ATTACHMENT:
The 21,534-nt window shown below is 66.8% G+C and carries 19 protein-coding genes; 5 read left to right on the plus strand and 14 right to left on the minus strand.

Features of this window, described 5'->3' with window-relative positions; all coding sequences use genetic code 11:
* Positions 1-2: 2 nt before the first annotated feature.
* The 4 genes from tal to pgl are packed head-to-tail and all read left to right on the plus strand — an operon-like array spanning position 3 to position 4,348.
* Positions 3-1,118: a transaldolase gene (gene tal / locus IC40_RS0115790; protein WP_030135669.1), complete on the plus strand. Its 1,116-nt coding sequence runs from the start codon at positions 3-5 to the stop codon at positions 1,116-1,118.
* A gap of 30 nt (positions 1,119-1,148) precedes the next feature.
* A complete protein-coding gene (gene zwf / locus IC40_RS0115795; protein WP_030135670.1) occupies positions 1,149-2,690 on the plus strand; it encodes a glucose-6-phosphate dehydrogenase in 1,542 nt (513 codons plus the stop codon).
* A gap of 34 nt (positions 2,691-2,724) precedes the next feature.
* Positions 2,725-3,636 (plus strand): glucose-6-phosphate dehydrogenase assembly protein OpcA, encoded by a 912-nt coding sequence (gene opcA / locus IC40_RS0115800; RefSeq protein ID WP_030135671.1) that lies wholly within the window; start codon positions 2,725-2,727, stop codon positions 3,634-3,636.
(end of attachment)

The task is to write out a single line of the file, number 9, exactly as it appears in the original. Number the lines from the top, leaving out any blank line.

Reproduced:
* Positions 2,725-3,636 (plus strand): glucose-6-phosphate dehydrogenase assembly protein OpcA, encoded by a 912-nt coding sequence (gene opcA / locus IC40_RS0115800; RefSeq protein ID WP_030135671.1) that lies wholly within the window; start codon positions 2,725-2,727, stop codon positions 3,634-3,636.